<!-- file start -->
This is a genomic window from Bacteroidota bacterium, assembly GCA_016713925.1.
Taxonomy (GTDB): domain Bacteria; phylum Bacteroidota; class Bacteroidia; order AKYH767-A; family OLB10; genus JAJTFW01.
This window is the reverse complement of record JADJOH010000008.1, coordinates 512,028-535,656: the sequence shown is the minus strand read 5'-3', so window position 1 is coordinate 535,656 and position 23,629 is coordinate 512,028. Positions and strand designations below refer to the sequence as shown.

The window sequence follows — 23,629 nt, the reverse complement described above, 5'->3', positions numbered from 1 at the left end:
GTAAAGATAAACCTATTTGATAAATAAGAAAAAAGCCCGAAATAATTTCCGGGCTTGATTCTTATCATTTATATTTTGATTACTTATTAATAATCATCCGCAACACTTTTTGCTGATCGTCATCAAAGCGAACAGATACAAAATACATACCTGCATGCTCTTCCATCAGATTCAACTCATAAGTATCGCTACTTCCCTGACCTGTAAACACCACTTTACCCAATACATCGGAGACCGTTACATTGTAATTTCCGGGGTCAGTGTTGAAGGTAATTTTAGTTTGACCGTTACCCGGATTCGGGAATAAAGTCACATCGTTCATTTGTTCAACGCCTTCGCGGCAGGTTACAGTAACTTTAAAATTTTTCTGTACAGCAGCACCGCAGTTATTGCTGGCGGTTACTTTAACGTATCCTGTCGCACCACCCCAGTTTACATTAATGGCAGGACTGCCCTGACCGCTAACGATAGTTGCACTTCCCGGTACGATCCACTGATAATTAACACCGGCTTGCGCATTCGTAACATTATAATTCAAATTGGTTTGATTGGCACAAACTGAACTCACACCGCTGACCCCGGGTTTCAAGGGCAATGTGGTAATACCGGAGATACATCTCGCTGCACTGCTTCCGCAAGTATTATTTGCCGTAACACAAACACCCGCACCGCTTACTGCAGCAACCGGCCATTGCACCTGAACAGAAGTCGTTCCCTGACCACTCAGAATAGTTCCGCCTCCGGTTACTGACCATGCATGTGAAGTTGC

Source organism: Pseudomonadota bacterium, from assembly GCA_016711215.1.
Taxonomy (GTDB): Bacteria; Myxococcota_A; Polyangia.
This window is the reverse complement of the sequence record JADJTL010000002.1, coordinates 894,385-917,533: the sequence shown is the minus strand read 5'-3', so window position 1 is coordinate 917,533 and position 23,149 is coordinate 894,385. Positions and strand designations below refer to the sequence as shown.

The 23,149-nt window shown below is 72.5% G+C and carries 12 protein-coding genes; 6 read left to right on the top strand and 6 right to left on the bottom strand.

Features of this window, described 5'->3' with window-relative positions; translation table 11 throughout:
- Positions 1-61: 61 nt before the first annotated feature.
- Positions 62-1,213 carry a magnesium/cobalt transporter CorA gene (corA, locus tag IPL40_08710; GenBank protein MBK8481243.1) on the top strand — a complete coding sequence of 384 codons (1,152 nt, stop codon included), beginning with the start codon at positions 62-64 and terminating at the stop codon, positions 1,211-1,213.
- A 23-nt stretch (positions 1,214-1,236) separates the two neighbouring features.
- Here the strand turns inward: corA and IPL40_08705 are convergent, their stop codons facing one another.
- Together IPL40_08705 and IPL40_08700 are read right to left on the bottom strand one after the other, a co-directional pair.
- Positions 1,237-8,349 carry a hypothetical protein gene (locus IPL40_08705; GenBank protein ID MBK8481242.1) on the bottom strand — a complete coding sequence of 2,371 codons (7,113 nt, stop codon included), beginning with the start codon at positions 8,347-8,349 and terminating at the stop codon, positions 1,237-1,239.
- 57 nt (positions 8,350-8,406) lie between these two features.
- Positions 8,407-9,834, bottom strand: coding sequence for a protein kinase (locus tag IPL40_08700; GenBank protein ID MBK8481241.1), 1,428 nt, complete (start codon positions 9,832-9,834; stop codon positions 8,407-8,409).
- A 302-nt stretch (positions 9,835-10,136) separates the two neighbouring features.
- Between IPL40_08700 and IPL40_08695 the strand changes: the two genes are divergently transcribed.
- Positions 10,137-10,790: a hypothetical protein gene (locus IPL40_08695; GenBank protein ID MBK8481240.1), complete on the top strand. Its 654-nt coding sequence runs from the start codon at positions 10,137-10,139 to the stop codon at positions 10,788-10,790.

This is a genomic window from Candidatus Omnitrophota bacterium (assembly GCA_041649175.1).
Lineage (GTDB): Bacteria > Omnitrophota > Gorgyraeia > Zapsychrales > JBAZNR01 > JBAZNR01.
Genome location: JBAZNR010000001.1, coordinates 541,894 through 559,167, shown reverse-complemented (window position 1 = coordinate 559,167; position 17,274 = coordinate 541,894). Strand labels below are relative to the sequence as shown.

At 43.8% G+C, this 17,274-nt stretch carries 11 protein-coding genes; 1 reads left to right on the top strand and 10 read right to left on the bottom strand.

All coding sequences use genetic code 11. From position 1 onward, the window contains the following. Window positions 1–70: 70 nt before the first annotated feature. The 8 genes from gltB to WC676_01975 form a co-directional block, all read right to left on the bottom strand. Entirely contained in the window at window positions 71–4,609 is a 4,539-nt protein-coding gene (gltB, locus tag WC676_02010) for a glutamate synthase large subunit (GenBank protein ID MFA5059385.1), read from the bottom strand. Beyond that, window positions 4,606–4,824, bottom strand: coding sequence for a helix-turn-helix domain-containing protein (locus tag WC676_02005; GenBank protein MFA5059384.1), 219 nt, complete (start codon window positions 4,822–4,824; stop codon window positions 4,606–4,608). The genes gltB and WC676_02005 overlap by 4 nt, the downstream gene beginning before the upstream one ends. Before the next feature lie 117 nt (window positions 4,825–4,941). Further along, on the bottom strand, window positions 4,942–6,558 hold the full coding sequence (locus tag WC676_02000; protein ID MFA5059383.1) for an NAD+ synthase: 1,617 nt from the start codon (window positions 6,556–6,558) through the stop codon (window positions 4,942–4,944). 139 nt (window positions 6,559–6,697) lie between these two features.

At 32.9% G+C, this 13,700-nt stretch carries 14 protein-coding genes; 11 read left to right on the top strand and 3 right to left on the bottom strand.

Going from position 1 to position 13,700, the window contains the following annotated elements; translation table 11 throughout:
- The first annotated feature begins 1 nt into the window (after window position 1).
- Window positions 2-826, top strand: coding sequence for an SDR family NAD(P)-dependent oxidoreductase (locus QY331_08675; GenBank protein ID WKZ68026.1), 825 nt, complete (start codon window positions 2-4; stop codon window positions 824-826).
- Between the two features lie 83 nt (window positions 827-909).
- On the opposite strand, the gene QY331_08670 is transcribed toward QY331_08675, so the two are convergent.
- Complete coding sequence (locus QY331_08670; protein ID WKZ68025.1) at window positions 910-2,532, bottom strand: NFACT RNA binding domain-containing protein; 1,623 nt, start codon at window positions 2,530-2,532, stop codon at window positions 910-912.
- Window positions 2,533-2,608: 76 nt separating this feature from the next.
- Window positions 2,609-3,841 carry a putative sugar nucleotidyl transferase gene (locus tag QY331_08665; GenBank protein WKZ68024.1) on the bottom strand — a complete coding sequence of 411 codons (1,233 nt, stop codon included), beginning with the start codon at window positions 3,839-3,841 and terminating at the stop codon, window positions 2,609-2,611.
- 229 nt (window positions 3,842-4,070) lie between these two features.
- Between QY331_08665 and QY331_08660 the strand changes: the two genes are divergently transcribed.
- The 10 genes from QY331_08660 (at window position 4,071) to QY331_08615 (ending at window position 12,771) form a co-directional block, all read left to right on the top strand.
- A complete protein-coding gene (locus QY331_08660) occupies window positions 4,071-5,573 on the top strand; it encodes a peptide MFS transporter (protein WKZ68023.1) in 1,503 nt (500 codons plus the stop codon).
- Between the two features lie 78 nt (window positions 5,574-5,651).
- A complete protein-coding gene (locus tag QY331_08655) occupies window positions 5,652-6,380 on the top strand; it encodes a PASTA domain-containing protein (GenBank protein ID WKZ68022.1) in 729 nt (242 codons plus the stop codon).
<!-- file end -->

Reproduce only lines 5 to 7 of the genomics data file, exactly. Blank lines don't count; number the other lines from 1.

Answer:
GTAAAGATAAACCTATTTGATAAATAAGAAAAAAGCCCGAAATAATTTCCGGGCTTGATTCTTATCATTTATATTTTGATTACTTATTAATAATCATCCGCAACACTTTTTGCTGATCGTCATCAAAGCGAACAGATACAAAATACATACCTGCATGCTCTTCCATCAGATTCAACTCATAAGTATCGCTACTTCCCTGACCTGTAAACACCACTTTACCCAATACATCGGAGACCGTTACATTGTAATTTCCGGGGTCAGTGTTGAAGGTAATTTTAGTTTGACCGTTACCCGGATTCGGGAATAAAGTCACATCGTTCATTTGTTCAACGCCTTCGCGGCAGGTTACAGTAACTTTAAAATTTTTCTGTACAGCAGCACCGCAGTTATTGCTGGCGGTTACTTTAACGTATCCTGTCGCACCACCCCAGTTTACATTAATGGCAGGACTGCCCTGACCGCTAACGATAGTTGCACTTCCCGGTACGATCCACTGATAATTAACACCGGCTTGCGCATTCGTAACATTATAATTCAAATTGGTTTGATTGGCACAAACTGAACTCACACCGCTGACCCCGGGTTTCAAGGGCAATGTGGTAATACCGGAGATACATCTCGCTGCACTGCTTCCGCAAGTATTATTTGCCGTAACACAAACACCCGCACCGCTTACTGCAGCAACCGGCCATTGCACCTGAACAGAAGTCGTTCCCTGACCACTCAGAATAGTTCCGCCTCCGGTTACTGACCATGCATGTGAAGTTGC

Source organism: Pseudomonadota bacterium, from assembly GCA_016711215.1.
Taxonomy (GTDB): Bacteria; Myxococcota_A; Polyangia.